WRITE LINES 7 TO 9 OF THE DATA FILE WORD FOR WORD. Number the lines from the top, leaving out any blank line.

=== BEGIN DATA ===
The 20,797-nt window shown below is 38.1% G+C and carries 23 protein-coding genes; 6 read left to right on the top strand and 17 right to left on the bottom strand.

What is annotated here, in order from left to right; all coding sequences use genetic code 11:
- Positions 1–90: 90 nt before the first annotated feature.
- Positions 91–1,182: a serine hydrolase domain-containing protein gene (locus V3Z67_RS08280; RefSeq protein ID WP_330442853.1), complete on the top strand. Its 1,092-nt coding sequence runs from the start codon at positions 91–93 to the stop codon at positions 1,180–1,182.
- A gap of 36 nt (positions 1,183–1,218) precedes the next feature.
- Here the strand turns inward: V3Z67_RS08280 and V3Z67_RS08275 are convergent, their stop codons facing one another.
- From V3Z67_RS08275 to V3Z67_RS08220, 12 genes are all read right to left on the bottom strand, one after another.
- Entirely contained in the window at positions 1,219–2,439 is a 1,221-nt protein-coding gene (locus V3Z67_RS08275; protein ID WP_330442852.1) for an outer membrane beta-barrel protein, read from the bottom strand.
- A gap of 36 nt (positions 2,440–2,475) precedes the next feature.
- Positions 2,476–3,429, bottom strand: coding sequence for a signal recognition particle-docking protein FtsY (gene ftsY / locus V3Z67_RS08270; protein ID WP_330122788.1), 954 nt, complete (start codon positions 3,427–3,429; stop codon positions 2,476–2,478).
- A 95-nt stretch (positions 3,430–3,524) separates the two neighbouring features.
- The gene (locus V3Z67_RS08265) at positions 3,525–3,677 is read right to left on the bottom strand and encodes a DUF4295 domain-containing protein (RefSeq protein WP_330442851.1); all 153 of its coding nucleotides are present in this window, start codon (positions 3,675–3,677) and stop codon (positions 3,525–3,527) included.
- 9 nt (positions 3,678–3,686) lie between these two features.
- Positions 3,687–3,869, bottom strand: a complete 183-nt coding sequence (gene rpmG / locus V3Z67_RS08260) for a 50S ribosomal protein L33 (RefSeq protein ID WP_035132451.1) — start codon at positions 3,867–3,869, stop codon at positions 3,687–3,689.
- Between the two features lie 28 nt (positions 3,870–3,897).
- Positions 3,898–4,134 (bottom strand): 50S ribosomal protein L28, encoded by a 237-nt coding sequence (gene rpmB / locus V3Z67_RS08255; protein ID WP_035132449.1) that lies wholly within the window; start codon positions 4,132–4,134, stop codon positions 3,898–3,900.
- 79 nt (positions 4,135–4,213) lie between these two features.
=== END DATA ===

- From V3Z67_RS08275 to V3Z67_RS08220, 12 genes are all read right to left on the bottom strand, one after another.
- Entirely contained in the window at positions 1,219–2,439 is a 1,221-nt protein-coding gene (locus V3Z67_RS08275; protein ID WP_330442852.1) for an outer membrane beta-barrel protein, read from the bottom strand.
- A gap of 36 nt (positions 2,440–2,475) precedes the next feature.